How to improve employee engagement through coaching
What is employee engagement?
Employee engagement is generally observed to be how “involved, committed, passionate, and empowered” people feel at and about work, as evidenced by their behaviour.
Think: someone who turns up early and leaves late every day – by choice! – is super switched on and meets every expectation set of them with a smile. The opposite of an engaged employee could be someone who has mentally checked out and is potentially on the verge of leaving.
There’s a lot that goes into whether employees feel engaged or not. There has to be some alignment of values between employee and employer. People need to enjoy their work, receive recognition for their achievements, and have the opportunity to grow. They need to feel like they’re contributing to something, or that what they’re doing has meaning.
From the personal motivations of the individual, to the purpose and ethos of the business, its financial state, events outside of work, personal issues, politics, the economy. It’s lots of different things. As a result, employee engagement is ambiguously defined, which makes it hard to properly quantify and measure. And it’s not just me saying that:
“We were somewhat dismayed by our search for practical definitions of employee engagement and clear strategies and tactics that managers can use to create an engaged workforce. In fact, our current review of selected and more recent works on employee engagement reveals the fact that there is still no widespread agreement on what engagement actually means…”
As an employee yourself, you know what ‘engagement’ is when you feel it. You’ve been engaged at work before. You’ve been disengaged before. And you know the difference. But it’s sometimes unclear when we try to observe or quantify employee engagement in others. It can also be a nightmare to manage, particularly at scale.
Why is employee engagement important?
Two things mainly: performance and retention. Employees who feel energised and motivated about what they’re doing are typically pushing the top end of both productivity and quality in their work. And as a result, job satisfaction. Meaning they’re less likely to leave.
A side effect of being bought in to the company and their role for whatever reason: the workplace ticks a cultural box for the employee, the work itself is rewarding and/or important, or the benefits they receive in their role outweigh what they’ve experienced in equivalent positions. Because of a greater sense of satisfaction and emotional connection to the work (and/or the workplace), employees are less inclined to actively pursue a move elsewhere. The research backs me up on this too:
“…there is clear evidence in empirical research that finds employee work engagement positively related to work performance, commitment to job and organization and job retention.”
Translation: engaged employees perform better and are less likely to leave. Loyalty and increased performance compounds over time, creating exponential benefits for businesses. So it really is in a company’s best interests to keep their employees as engaged as possible, as sustainably as possible.
What are the consequences of low employee engagement?
Disengaged employees are at greater risk of either leaving the business, or staying and underperforming. There are various associated costs that go along with low employee engagement, notably time and money spent on lost productivity and replacing departing staff.
What I’ve noticed reading various bits on the subject, is that employee engagement is often referred to as the opposite of burnout. Imagine a spectrum, with BURNOUT on one end and ENGAGEMENT on the other. And the world’s employees occupying various positions somewhere in the middle.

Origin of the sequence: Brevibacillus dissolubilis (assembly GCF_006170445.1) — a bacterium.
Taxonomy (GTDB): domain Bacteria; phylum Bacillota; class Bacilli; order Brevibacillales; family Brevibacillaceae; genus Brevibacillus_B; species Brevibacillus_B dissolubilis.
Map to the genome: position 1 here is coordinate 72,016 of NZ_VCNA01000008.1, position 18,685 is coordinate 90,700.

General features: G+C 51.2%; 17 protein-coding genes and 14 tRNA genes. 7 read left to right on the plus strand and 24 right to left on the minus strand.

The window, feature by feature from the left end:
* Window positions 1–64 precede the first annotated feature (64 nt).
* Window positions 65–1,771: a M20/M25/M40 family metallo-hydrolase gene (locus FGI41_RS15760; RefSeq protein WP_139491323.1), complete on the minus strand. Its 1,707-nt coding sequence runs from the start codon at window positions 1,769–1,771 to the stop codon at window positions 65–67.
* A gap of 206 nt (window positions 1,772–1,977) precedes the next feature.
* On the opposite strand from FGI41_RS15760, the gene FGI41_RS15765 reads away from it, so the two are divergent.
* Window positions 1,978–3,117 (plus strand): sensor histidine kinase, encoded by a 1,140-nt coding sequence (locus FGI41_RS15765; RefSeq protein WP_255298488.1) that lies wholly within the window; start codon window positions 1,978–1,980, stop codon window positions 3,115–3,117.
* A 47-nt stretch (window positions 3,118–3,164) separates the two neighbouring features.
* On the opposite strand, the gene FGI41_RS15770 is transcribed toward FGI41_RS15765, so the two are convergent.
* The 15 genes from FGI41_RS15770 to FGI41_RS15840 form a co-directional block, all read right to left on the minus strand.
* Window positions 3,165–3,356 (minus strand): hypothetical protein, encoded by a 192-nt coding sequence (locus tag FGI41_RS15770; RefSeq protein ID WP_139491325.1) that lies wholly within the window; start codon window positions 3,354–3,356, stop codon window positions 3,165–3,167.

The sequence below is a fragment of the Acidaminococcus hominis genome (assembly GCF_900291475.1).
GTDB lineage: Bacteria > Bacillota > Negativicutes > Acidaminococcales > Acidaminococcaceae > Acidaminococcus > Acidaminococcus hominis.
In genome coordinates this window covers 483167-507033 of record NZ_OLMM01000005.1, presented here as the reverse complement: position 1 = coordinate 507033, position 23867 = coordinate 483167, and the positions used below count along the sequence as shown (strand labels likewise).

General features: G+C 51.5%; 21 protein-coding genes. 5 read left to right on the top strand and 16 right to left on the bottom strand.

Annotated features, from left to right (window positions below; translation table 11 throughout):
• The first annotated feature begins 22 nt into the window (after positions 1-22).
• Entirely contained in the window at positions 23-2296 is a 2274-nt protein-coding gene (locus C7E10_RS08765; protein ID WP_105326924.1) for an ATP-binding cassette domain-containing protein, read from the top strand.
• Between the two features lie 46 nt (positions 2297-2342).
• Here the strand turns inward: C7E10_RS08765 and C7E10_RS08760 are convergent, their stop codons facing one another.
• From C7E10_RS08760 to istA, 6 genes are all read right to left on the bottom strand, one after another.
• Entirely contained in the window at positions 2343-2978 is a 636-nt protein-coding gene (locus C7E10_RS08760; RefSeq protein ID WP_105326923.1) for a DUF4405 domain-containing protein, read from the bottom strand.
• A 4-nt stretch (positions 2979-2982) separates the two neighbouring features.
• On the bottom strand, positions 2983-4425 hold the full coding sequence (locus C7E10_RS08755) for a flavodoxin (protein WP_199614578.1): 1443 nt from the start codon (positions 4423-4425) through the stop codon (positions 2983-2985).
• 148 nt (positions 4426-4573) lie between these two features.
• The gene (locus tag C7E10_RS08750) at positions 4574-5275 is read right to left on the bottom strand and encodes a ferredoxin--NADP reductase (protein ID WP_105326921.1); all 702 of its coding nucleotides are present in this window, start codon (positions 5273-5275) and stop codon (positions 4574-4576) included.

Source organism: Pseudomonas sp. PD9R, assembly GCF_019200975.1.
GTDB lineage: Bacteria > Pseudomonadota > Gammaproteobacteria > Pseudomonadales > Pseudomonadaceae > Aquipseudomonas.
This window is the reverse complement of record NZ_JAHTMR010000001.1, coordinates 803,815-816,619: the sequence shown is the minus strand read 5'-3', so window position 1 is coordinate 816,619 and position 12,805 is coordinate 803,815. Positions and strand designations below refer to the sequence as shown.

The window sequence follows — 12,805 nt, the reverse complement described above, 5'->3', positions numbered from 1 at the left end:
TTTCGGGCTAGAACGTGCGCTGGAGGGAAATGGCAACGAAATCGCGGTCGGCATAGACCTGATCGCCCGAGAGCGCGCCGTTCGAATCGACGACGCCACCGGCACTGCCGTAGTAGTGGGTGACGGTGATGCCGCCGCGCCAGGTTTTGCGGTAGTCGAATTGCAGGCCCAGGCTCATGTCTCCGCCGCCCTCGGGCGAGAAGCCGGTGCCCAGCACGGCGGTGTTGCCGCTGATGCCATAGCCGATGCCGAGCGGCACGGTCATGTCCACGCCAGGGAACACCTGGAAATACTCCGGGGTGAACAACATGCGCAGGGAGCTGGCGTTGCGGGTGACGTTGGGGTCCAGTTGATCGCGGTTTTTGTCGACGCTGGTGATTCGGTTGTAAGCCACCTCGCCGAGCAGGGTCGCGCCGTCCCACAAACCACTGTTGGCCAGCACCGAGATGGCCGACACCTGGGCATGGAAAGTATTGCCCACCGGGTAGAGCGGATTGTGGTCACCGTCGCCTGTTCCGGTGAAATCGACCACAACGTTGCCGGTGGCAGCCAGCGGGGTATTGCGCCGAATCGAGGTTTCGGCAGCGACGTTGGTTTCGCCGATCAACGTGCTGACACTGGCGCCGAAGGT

Is it really that simple? Is the opposite of an engaged employee a burned out one? Can we fix the burnout problem at work simply by being better at engagement?
I’m not sure. I get the feeling too much engagement might lead to burnout. But it sounds like it would help. And it’s probably a good time to try something: a recent Gallup poll found just 20%-36% of employees worldwide feel “engaged” at any one time. Which is startling when you consider what that means for the remaining 70, 80 percent.
What influences employee engagement?
For a while, investing in L&D resources and support, and providing greater opportunities for career development were seen as the best ways to boost employee engagement. And they genuinely do make a positive difference.
A lot of the literature today points at managers. They’re often identified as the people most responsible in a business for driving employee engagement. But it’s arguably an unfair position to put them in, since there’s a remarkable lack of clarity as to how precisely they should go about it: what approach they should take, what actions they should prioritise, and how any impacts should be measured.
You can ask employees, in a survey, how engaged they are. You can anonymise it and encourage them to be honest and hope the result is something you can learn from.
You can sit people down individually and ask them directly, although this runs the risk of descending into an interrogation if you don’t get the answers you want right away. A 1-2-1 interaction may also be more or less candid than an anonymous survey, depending on the relationship of the two people talking.
You can simply look at the numbers: productivity, performance, revenue, attendance, who’s logging on earliest and clocking off latest. But while all of these methods will each tell their own part of a much larger and more complex story, it won’t be the whole story.
How coaching improves employee engagement
Given that it’s hard to pin down and measure specifically, employee engagement is something you have to look at holistically. A bit like the benefits of coaching in many ways. We operate a holistic model at Sanctus. It’s how we coach people, and it informs a lot of the way the business operates.
What this means is: we don’t only focus on performance exclusively, or whether or not you’re struggling. The person comes first, rather than the topic.